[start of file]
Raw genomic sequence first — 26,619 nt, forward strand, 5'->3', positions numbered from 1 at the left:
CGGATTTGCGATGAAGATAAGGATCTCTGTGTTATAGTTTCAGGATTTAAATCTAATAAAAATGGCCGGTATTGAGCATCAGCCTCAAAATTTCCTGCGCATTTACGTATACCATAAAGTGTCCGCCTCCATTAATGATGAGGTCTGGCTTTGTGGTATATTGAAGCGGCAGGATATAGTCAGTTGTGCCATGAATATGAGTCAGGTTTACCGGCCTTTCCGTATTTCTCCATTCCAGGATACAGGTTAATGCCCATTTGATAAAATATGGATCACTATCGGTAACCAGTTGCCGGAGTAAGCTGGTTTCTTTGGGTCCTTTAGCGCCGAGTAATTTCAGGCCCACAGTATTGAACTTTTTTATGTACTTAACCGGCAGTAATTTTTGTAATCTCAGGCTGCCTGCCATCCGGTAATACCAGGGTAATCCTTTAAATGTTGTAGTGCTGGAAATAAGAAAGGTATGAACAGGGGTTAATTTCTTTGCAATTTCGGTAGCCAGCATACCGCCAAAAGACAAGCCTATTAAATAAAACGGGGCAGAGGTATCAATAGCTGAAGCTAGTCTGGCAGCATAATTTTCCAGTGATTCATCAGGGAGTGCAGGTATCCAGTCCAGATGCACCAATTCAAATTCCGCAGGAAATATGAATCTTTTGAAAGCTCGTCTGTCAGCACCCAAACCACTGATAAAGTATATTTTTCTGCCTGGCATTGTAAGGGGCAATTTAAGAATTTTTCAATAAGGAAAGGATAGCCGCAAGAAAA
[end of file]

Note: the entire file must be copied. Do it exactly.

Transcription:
Raw genomic sequence first — 26,619 nt, forward strand, 5'->3', positions numbered from 1 at the left:
CGGATTTGCGATGAAGATAAGGATCTCTGTGTTATAGTTTCAGGATTTAAATCTAATAAAAATGGCCGGTATTGAGCATCAGCCTCAAAATTTCCTGCGCATTTACGTATACCATAAAGTGTCCGCCTCCATTAATGATGAGGTCTGGCTTTGTGGTATATTGAAGCGGCAGGATATAGTCAGTTGTGCCATGAATATGAGTCAGGTTTACCGGCCTTTCCGTATTTCTCCATTCCAGGATACAGGTTAATGCCCATTTGATAAAATATGGATCACTATCGGTAACCAGTTGCCGGAGTAAGCTGGTTTCTTTGGGTCCTTTAGCGCCGAGTAATTTCAGGCCCACAGTATTGAACTTTTTTATGTACTTAACCGGCAGTAATTTTTGTAATCTCAGGCTGCCTGCCATCCGGTAATACCAGGGTAATCCTTTAAATGTTGTAGTGCTGGAAATAAGAAAGGTATGAACAGGGGTTAATTTCTTTGCAATTTCGGTAGCCAGCATACCGCCAAAAGACAAGCCTATTAAATAAAACGGGGCAGAGGTATCAATAGCTGAAGCTAGTCTGGCAGCATAATTTTCCAGTGATTCATCAGGGAGTGCAGGTATCCAGTCCAGATGCACCAATTCAAATTCCGCAGGAAATATGAATCTTTTGAAAGCTCGTCTGTCAGCACCCAAACCACTGATAAAGTATATTTTTCTGCCTGGCATTGTAAGGGGCAATTTAAGAATTTTTCAATAAGGAAAGGATAGCCGCAAGAAAA